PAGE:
Fibromyalgia syndrome (FMS) is a difficult-to-treat chronic pain condition with relatively few specifically approved and effective pharmacotherapies. A recent review examined the relative benefits and harms of pregabalin, the only antiepileptic FDA approved for fibromyalgia, and the antiseizure medication gabapentin in the treatment of FMS. However, the evidence supporting their efficacy was somewhat disappointing.
Writing in the Journal of Pain, researchers from the Oregon Health & Science University, School of Medicine, Portland, Oregon, report conducting an extensive literature search for studies of any antiepileptic drug compared with placebo or another antiepileptic agent in a randomized controlled trial (RCT) or observational study [Siler et al. 2011]. Only 8 studies were discovered matching those inclusion criteria: 7 of pregabalin (Lyrica®) that included 2,964 subjects total, and 1 trial of gabapentin (eg, Neurontin® and generics) that enrolled 150 participants. Populations studied included predominantly women aged 47 to 50 years.
Short-term (8-14 weeks), response rates with both drugs at various doses, and reducing mean pain scores by 30% from baseline, were modestly greater than placebo — pregabalin 26% to 50%; gabapentin up to a 51%; compared with 19% to 35% response rates with placebo. [Note: these data are taken from body text of article, which differs from the abstract.] Study withdrawals due to adverse events were significantly greater in pregabalin groups compared with placebo, with relative risks increasing as dose was increased. Gabapentin had similar drop-out rates but not statistically different from placebo (possibly due to the small sample size in this trial).

Compared with placebo, both drugs had greater rates of side effects. Dizziness, headache, somnolence, and edema were the most commonly reported adverse events for both drugs. Dizziness was most common with pregabalin (38%), while headache (27%) was more prevalent with gabapentin. Additionally, weight gain was more common with pregabalin than placebo, whereas sedation and light-headedness occurred more often with gabapentin than placebo.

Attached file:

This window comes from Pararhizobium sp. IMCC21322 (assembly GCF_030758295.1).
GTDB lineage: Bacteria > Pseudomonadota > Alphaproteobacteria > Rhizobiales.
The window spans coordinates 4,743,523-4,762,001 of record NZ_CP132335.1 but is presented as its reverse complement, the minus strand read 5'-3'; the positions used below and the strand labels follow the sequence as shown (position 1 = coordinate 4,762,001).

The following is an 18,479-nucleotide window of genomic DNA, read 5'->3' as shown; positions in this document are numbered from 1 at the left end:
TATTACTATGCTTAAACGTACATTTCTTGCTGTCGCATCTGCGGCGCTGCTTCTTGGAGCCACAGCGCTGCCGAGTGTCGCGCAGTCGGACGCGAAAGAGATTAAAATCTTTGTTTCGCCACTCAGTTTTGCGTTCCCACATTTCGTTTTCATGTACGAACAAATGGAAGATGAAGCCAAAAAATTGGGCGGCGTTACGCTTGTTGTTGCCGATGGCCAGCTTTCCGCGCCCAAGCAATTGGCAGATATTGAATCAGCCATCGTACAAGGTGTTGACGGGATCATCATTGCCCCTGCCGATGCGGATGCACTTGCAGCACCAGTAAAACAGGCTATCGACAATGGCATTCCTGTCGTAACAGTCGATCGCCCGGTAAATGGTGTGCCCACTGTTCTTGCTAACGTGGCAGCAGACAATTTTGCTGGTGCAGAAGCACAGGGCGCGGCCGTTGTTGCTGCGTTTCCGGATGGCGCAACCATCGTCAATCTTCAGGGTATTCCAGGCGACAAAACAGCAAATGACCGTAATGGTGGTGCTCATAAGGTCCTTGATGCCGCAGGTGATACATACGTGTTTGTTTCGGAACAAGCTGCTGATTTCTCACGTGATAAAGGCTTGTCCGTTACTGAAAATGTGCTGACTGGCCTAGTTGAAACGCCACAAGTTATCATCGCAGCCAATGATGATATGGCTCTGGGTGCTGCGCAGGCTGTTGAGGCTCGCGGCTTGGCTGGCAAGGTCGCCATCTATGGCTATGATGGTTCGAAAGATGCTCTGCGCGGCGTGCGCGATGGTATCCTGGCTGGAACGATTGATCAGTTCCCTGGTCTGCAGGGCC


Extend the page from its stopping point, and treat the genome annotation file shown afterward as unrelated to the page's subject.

A follow-up analysis found that about 25% of the pain relief associated with pregabalin was significantly correlated with combined improvements in anxiety and depression. Examination of the impact of other factors such as age, race, gender, and socioeconomic status on the benefits or harms associated with pregabalin or gabapentin was not possible due to narrow inclusion criteria and limited reporting in the studies.
There were important methodological differences between the pregabalin and gabapentin trials and, without head-to-head clinical studies, the authors state it is not possible to conclude if pregabalin or gabapentin is superior. While it appeared that gabapentin was slightly more efficacious, the drug incurred significantly higher rates of headache than pregabalin and it was studied in only a single, small-scale RCT.
The authors believe that results of their review indicate that pregabalin and gabapentin can be used for the treatment of fibromyalgia with moderate benefits in the short-term. However, clinicians must be cautious not to generalize these results to other, unstudied antiepileptic drugs, and the limitations of this evidence with regard to the populations included, durations studied, and the potentials for important differences in adverse effect profiles between the drugs should be taken into account.